She who shaped FloMo

The unique history and character of Stanford's Florence Moore Hall was largely shaped by the dormitory's namesake, Florence Moore. (Wending Lu/THE STANFORD DAILY)

 

Known to many as the home of Structured Liberal Education (SLE) and Indian Food Sundays, Florence Moore Hall, or FloMo, has a little known history of eccentricities that date back to the 1900s.

 

“Florence Moore really left behind a legacy,” said Samra Adeni ’14, a FloMo resident. “The story is that she demanded there be ice cream every day, which is why we now have eight different flavors to choose from all the time.”

 

“Florence Moore must have been a really interesting lady,” Adeni added as an afterthought.

 

In 1955, Moore, the widow of the founder of a shipbuilding company, made a one million dollar donation to the University for the construction of a new residence hall. Along with her money came a few conditions.

 

One of the requirements was about the residents themselves: although FloMo now primarily houses SLE students and upperclassmen, Moore intended it to be an all-female dorm. At the time, there was a severe shortage of housing for female students.

 

Not only was FloMo constructed for students, but students designed it as well.

 

“There was a huge thought process on campus about student housing and how students should live,” said Julie Cain, project coordinator for Stanford Heritage Services. “I assume that FloMo is a result of that thought process.”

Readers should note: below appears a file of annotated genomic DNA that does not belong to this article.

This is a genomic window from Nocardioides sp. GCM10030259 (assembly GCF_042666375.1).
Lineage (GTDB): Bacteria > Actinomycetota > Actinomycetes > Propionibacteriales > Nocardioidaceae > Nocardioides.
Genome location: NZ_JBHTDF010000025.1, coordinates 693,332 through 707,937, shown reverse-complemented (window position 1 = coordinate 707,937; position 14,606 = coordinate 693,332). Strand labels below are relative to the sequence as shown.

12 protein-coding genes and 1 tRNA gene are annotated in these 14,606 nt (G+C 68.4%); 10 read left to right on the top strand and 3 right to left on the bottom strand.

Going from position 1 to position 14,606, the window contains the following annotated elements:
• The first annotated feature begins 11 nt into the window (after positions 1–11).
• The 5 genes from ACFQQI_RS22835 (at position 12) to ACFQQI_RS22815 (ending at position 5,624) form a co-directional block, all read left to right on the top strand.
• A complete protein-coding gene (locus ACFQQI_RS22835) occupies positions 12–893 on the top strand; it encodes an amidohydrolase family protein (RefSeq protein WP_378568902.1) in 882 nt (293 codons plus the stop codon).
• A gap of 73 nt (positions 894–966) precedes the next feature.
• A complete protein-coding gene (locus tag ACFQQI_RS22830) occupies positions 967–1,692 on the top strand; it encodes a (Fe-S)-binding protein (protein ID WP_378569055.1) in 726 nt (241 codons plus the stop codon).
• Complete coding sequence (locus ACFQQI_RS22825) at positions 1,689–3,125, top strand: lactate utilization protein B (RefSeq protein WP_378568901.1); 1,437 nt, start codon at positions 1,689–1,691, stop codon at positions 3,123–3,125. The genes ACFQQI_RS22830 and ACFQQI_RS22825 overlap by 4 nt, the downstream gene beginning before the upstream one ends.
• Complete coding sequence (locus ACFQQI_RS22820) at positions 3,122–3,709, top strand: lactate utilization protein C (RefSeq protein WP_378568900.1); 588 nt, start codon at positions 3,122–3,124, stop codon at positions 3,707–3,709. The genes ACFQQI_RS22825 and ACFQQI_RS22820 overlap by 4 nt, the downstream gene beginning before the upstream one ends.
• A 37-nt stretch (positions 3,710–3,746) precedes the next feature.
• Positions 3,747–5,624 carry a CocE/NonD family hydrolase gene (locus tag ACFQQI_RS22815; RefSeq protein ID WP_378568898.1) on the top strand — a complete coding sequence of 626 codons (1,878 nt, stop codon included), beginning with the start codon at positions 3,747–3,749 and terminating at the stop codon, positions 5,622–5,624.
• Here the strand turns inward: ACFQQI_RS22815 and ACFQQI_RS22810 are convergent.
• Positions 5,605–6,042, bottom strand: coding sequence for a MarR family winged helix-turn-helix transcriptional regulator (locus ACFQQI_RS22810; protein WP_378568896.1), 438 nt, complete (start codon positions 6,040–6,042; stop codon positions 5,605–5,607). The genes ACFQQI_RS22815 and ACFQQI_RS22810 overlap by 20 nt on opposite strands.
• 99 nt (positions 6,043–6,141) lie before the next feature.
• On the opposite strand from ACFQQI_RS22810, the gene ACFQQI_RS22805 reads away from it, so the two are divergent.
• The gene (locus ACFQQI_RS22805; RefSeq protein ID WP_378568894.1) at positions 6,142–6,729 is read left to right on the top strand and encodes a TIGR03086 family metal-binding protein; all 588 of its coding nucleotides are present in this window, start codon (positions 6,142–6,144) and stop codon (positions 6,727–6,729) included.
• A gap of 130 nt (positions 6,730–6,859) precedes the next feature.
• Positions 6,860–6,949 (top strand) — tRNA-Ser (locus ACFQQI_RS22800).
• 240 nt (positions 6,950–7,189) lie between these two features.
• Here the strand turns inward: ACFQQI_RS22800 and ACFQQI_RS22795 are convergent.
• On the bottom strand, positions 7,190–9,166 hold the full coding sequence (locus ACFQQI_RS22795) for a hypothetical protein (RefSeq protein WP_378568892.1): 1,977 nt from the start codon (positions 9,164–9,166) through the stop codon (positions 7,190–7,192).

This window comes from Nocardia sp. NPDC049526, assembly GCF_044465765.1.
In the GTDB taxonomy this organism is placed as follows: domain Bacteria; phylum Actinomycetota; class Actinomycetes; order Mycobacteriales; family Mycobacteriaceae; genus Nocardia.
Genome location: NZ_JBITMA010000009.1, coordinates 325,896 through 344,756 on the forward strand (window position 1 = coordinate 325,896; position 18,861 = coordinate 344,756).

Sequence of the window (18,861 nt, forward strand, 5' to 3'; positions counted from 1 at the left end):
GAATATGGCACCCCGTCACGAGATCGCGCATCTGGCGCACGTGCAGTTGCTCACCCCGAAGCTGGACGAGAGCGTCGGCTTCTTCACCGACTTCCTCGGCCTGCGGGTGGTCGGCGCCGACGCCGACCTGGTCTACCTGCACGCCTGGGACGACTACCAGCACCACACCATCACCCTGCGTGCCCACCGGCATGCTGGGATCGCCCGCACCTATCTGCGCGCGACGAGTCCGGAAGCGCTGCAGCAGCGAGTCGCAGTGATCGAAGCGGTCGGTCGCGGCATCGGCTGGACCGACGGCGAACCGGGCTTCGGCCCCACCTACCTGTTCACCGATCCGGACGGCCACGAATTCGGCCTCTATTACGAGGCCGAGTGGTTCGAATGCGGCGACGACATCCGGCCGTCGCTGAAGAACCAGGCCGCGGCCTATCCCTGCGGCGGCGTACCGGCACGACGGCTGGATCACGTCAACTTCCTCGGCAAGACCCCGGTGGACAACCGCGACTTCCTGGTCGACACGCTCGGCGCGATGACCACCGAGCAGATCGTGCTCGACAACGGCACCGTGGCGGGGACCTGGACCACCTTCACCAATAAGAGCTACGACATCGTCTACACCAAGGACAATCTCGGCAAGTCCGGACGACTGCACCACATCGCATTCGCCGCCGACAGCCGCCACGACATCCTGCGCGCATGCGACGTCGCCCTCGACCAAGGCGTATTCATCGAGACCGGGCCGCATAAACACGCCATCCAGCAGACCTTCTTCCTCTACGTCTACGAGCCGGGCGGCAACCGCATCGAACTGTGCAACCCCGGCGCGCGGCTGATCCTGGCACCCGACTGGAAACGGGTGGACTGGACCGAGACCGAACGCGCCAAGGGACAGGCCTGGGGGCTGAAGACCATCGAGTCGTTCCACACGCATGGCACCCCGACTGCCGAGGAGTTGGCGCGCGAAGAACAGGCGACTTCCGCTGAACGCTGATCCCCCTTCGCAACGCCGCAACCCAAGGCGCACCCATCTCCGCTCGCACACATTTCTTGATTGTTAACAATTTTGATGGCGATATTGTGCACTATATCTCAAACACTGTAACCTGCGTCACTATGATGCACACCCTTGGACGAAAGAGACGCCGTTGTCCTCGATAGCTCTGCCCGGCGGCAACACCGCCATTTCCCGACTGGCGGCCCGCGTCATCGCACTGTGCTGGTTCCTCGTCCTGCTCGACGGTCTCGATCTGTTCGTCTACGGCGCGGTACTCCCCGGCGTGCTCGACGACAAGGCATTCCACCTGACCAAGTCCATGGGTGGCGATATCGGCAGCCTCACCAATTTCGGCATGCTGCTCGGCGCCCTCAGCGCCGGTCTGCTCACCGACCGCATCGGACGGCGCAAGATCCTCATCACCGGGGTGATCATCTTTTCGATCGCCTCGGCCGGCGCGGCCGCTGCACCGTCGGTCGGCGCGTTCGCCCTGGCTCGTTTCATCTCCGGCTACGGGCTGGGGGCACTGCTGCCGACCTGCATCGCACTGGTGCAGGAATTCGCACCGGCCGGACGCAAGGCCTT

According to the University Archives from March 1956, “participation by women students in the planning of Florence Moore Hall typifies the entire approach to the designing of the structure [… and] much of the final Florence Moore Hall will have been drawn from the minds of the students who will actually live there.”

 

The collaboration of the female students and architect Milton Pflueger gave rise to a residence hall that had amenities including sun decks, separate but connected dorm dining rooms and pink bathtubs.

 

Though now co-ed, FloMo still has features that are the direct result of Florence Moore and the women who helped design the dorm.

 

“Florence Moore apparently made sure that every room had a full closet that would be big enough to fit an evening gown,” Adeni said. “All these cool quirks make FloMo an amazing place to live.”

 

– Issra Omer